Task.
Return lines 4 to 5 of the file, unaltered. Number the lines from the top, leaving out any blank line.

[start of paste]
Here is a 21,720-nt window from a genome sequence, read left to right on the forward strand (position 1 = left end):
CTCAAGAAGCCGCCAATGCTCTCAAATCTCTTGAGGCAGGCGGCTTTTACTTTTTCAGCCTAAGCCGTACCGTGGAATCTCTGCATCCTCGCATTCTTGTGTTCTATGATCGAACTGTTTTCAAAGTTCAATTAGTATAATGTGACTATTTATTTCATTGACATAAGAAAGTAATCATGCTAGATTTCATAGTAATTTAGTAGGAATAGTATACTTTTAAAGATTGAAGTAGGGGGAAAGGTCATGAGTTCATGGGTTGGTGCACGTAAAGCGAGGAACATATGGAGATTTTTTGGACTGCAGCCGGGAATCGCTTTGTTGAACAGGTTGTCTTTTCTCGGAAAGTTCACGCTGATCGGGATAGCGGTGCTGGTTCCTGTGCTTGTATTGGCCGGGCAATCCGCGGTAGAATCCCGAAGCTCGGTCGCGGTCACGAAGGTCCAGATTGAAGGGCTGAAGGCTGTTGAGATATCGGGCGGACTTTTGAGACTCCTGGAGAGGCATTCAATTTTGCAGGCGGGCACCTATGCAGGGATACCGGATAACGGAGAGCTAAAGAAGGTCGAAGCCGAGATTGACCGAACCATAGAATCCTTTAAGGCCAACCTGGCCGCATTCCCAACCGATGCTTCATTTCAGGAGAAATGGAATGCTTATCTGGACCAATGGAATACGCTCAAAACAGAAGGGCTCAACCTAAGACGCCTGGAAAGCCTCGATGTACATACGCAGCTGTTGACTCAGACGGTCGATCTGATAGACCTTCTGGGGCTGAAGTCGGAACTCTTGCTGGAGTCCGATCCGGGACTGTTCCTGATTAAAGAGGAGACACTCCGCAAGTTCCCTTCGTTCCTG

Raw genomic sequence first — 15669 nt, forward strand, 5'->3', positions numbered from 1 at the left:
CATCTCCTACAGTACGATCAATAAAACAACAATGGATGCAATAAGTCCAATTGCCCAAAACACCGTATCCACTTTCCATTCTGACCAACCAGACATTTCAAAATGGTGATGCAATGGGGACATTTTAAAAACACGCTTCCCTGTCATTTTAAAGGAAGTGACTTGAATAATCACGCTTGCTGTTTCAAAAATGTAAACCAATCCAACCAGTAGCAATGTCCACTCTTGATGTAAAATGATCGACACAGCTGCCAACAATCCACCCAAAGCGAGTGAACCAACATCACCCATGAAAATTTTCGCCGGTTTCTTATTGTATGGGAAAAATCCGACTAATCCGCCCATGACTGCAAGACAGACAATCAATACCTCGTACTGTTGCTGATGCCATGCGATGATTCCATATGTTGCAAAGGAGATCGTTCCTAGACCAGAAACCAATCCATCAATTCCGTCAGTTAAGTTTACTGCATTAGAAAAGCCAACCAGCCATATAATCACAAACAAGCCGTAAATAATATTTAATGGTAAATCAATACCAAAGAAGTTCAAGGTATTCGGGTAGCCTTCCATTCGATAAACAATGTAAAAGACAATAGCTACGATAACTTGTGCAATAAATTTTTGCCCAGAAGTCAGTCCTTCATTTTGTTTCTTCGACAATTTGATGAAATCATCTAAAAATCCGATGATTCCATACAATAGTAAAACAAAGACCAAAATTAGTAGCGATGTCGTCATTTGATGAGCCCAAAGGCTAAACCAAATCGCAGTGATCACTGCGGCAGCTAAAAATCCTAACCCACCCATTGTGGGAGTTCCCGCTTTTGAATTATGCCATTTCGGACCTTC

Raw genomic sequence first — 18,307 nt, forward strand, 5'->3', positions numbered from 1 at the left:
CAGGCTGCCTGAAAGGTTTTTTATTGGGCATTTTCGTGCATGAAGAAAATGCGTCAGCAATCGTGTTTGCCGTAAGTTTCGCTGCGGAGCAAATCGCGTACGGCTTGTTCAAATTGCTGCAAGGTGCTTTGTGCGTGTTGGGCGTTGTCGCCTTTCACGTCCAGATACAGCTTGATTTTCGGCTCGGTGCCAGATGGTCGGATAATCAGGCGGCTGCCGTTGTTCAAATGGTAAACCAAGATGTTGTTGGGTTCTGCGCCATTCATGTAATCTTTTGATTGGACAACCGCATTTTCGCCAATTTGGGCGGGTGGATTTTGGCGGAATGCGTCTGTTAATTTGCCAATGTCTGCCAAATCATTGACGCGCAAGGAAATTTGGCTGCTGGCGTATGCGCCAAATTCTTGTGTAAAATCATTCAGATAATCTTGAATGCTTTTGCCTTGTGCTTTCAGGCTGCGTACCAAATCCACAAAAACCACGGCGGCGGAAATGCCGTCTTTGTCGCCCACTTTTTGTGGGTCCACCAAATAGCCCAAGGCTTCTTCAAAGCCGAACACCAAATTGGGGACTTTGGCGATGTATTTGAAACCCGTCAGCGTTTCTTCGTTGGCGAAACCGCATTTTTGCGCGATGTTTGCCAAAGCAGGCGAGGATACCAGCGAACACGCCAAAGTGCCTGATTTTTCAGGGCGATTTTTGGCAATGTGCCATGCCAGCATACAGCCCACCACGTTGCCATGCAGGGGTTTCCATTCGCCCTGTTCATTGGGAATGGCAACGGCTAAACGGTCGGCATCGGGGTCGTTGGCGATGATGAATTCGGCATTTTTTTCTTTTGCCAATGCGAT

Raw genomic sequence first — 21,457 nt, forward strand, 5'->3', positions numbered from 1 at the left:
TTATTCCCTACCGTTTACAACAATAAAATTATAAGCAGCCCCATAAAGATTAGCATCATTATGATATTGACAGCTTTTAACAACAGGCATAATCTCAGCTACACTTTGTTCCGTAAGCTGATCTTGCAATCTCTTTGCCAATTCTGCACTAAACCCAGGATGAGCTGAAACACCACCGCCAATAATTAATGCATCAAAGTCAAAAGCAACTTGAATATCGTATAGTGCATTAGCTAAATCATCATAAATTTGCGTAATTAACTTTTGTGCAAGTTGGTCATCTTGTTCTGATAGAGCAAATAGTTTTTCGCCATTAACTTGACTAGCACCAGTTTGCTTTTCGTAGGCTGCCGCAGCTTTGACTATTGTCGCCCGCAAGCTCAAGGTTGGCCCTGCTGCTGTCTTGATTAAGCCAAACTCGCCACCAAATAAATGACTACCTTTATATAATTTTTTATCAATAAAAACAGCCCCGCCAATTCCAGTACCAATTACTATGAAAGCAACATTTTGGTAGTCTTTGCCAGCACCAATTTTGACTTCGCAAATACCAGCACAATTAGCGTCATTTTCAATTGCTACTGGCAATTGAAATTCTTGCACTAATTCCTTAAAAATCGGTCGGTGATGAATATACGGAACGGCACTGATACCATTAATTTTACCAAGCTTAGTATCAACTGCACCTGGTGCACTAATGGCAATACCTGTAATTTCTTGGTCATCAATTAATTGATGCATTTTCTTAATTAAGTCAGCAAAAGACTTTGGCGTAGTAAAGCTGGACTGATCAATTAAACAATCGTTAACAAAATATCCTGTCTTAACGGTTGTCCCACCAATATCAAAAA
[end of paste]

CATCTCCTACAGTACGATCAATAAAACAACAATGGATGCAATAAGTCCAATTGCCCAAAACACCGTATCCACTTTCCATTCTGACCAACCAGACATTTCAAAATGGTGATGCAATGGGGACATTTTAAAAACACGCTTCCCTGTCATTTTAAAGGAAGTGACTTGAATAATCACGCTTGCTGTTTCAAAAATGTAAACCAATCCAACCAGTAGCAATGTCCACTCTTGATGTAAAATGATCGACACAGCTGCCAACAATCCACCCAAAGCGAGTGAACCAACATCACCCATGAAAATTTTCGCCGGTTTCTTATTGTATGGGAAAAATCCGACTAATCCGCCCATGACTGCAAGACAGACAATCAATACCTCGTACTGTTGCTGATGCCATGCGATGATTCCATATGTTGCAAAGGAGATCGTTCCTAGACCAGAAACCAATCCATCAATTCCGTCAGTTAAGTTTACTGCATTAGAAAAGCCAACCAGCCATATAATCACAAACAAGCCGTAAATAATATTTAATGGTAAATCAATACCAAAGAAGTTCAAGGTATTCGGGTAGCCTTCCATTCGATAAACAATGTAAAAGACAATAGCTACGATAACTTGTGCAATAAATTTTTGCCCAGAAGTCAGTCCTTCATTTTGTTTCTTCGACAATTTGATGAAATCATCTAAAAATCCGATGATTCCATACAATAGTAAAACAAAGACCAAAATTAGTAGCGATGTCGTCATTTGATGAGCCCAAAGGCTAAACCAAATCGCAGTGATCACTGCGGCAGCTAAAAATCCTAACCCACCCATTGTGGGAGTTCCCGCTTTTGAATTATGCCATTTCGGACCTTC

Raw genomic sequence first — 18,307 nt, forward strand, 5'->3', positions numbered from 1 at the left: